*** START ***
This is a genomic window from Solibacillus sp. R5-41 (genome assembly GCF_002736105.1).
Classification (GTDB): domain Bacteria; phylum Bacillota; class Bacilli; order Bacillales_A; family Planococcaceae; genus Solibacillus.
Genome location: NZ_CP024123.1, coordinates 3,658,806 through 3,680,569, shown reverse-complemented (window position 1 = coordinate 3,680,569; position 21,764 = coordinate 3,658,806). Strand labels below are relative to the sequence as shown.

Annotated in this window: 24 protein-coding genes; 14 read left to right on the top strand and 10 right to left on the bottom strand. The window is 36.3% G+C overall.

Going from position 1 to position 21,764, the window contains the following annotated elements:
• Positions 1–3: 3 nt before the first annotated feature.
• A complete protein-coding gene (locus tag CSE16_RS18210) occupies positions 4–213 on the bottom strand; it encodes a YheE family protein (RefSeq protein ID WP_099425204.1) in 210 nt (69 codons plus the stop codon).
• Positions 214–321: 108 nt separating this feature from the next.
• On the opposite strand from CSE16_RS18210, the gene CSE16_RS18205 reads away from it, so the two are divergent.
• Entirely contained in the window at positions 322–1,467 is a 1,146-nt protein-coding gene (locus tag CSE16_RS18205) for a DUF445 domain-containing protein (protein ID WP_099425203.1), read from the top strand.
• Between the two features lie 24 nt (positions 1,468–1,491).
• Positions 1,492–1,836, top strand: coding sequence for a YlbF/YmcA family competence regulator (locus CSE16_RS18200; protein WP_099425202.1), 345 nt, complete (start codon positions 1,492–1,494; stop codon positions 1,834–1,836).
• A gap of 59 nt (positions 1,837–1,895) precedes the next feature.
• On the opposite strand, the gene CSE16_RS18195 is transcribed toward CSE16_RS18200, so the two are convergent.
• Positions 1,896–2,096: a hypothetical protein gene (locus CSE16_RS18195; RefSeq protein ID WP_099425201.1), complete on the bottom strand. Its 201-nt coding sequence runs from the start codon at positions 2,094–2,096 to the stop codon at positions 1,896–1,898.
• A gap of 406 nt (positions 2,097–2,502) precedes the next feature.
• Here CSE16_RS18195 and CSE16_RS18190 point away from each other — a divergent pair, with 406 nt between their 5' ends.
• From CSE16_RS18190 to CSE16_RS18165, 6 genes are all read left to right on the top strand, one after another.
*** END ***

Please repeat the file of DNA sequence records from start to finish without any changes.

This is a genomic window from Solibacillus sp. R5-41 (genome assembly GCF_002736105.1).
Classification (GTDB): domain Bacteria; phylum Bacillota; class Bacilli; order Bacillales_A; family Planococcaceae; genus Solibacillus.
Genome location: NZ_CP024123.1, coordinates 3,658,806 through 3,680,569, shown reverse-complemented (window position 1 = coordinate 3,680,569; position 21,764 = coordinate 3,658,806). Strand labels below are relative to the sequence as shown.

Annotated in this window: 24 protein-coding genes; 14 read left to right on the top strand and 10 right to left on the bottom strand. The window is 36.3% G+C overall.

Going from position 1 to position 21,764, the window contains the following annotated elements:
• Positions 1–3: 3 nt before the first annotated feature.
• A complete protein-coding gene (locus tag CSE16_RS18210) occupies positions 4–213 on the bottom strand; it encodes a YheE family protein (RefSeq protein ID WP_099425204.1) in 210 nt (69 codons plus the stop codon).
• Positions 214–321: 108 nt separating this feature from the next.
• On the opposite strand from CSE16_RS18210, the gene CSE16_RS18205 reads away from it, so the two are divergent.
• Entirely contained in the window at positions 322–1,467 is a 1,146-nt protein-coding gene (locus tag CSE16_RS18205) for a DUF445 domain-containing protein (protein ID WP_099425203.1), read from the top strand.
• Between the two features lie 24 nt (positions 1,468–1,491).
• Positions 1,492–1,836, top strand: coding sequence for a YlbF/YmcA family competence regulator (locus CSE16_RS18200; protein WP_099425202.1), 345 nt, complete (start codon positions 1,492–1,494; stop codon positions 1,834–1,836).
• A gap of 59 nt (positions 1,837–1,895) precedes the next feature.
• On the opposite strand, the gene CSE16_RS18195 is transcribed toward CSE16_RS18200, so the two are convergent.
• Positions 1,896–2,096: a hypothetical protein gene (locus CSE16_RS18195; RefSeq protein ID WP_099425201.1), complete on the bottom strand. Its 201-nt coding sequence runs from the start codon at positions 2,094–2,096 to the stop codon at positions 1,896–1,898.
• A gap of 406 nt (positions 2,097–2,502) precedes the next feature.
• Here CSE16_RS18195 and CSE16_RS18190 point away from each other — a divergent pair, with 406 nt between their 5' ends.
• From CSE16_RS18190 to CSE16_RS18165, 6 genes are all read left to right on the top strand, one after another.